His personal history is most interesting. He's from a farm near Sudbury, Ontario and has been hired for projects far and wide. Design work for Coca Cola, for the Museum of Modern Art in New York, and get this: re-design Mecca and also re-do the national image Guatamala. He wrote a book with starchitect Rem Koolhaas and summed up his ideas in an exhibition at the Vancouver Art Gallery. Ideas, but no tools, the critics said. He planned another in Beijing to provide them, but a diplomatic row called off that show. Still, he's absolutely fascinating to listen to. In his view, design is activism. Think what has to be done, start doing it and that's design. He comes off as an inspiring philosopher. (In theaters: VIFF Centre, TIFF Bell Lightbox, also Hamilton and Waterloo) 4 ½ out of 5

MEN: This is a nifty puzzle of a movie, stocked with symbolism, open to interpritation and sure to bring on much discussion afterwards. That makes it better than so many films these days, the ones that don't stay with you more than a few minutes. This one does stay. It deals with unerving thoughts that the central character has and can't explain. It's like a horror film, with little horror, but a lot of unease.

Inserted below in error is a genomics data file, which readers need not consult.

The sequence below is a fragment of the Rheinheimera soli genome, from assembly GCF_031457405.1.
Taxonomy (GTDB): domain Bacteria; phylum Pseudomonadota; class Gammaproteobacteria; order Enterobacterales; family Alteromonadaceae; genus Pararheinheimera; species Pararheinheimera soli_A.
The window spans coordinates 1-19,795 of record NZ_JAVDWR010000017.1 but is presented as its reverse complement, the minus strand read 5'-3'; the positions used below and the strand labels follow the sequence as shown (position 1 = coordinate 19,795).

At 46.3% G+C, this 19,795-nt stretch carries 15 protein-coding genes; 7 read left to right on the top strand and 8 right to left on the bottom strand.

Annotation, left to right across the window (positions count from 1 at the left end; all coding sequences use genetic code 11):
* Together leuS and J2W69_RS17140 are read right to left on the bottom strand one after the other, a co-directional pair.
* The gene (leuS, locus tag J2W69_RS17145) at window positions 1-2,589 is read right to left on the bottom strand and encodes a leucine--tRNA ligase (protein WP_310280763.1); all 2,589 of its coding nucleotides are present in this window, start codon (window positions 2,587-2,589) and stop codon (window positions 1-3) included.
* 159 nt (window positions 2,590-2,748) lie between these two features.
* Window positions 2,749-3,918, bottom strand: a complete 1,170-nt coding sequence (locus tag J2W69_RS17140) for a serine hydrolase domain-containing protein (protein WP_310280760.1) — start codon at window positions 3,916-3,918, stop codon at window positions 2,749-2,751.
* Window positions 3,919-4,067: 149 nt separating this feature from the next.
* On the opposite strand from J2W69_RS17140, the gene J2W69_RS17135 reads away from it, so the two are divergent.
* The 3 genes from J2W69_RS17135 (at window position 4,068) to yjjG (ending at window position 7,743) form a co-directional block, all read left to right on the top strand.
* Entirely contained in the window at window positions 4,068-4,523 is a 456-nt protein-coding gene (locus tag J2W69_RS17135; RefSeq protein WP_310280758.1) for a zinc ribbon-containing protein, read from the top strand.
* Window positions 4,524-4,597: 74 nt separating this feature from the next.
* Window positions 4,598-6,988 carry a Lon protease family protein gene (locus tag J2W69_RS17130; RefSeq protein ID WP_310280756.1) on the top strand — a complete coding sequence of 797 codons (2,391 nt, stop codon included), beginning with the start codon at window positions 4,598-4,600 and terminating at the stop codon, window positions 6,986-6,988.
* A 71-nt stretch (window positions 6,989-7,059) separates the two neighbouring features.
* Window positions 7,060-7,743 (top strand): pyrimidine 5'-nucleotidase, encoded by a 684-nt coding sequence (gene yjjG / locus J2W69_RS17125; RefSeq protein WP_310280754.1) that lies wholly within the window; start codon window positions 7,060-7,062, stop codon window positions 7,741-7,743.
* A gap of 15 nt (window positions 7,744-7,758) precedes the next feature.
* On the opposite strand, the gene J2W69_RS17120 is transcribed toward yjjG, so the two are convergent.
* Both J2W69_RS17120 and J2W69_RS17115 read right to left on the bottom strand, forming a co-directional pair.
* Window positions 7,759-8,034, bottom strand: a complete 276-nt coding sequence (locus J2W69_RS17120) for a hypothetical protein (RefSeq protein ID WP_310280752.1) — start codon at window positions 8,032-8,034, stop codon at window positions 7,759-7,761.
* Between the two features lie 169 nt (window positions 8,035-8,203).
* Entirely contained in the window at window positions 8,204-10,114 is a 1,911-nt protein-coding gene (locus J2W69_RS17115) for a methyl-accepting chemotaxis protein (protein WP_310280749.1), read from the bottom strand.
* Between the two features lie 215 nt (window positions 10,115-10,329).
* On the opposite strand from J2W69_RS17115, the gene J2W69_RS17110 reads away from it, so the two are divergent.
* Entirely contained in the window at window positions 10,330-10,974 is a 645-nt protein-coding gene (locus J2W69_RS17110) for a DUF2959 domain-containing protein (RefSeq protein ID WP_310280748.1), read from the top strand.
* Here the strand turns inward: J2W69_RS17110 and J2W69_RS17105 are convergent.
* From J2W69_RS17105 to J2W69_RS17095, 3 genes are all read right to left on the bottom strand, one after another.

Courtesy of VVS Films

Jessie Buckley is trying to get over a tragedy and travels to a village in the English countryside for some rest and quiet. Good luck. Out for a walk in the woods, she sees a naked man, who later seems to be peering at her through the mail slot in the house she's rented. Earlier she had walked into a tunnel, enjoyed yelling and listening to the echoes but got out fast when she saw a figure way down at the other end start coming her way. Is it hallucination? Visions brought on by fear? She certainly feels menace from every man she meets in the village, most of them played by Roy Kinnear, all of them judging her. The worst is a leering vicar. Writer-director Alex Garland touched on similar themes in a different way in his film Ex Machina. This one is just as hypnotic. (In theaters) 3 ½